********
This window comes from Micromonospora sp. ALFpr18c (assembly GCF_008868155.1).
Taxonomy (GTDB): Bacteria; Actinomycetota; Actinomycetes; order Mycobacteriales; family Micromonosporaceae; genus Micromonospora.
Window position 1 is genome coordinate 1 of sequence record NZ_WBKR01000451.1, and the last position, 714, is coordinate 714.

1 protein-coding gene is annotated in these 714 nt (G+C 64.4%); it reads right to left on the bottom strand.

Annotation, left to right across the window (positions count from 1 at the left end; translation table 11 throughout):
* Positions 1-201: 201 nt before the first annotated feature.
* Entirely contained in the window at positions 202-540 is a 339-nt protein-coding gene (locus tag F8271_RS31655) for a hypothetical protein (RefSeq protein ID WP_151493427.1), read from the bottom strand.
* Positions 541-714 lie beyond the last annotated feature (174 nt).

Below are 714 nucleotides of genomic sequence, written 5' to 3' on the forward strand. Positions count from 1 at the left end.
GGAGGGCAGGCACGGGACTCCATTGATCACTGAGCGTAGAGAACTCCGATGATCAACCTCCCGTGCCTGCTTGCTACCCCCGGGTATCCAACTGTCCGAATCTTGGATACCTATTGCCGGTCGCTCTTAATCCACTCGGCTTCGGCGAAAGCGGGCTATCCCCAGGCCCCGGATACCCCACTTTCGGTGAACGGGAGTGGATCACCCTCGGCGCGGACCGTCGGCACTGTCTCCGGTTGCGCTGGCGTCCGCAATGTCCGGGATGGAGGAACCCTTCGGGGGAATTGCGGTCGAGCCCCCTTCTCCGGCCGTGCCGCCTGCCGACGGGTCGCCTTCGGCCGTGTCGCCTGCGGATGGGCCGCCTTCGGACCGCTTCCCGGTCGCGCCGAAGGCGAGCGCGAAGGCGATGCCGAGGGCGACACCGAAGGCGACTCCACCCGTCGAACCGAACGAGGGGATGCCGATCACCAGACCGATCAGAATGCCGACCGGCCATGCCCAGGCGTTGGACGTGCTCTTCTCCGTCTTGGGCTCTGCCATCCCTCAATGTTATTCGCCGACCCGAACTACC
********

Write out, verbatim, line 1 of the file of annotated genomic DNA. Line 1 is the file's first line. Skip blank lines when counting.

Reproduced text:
This window comes from Micromonospora sp. ALFpr18c (assembly GCF_008868155.1).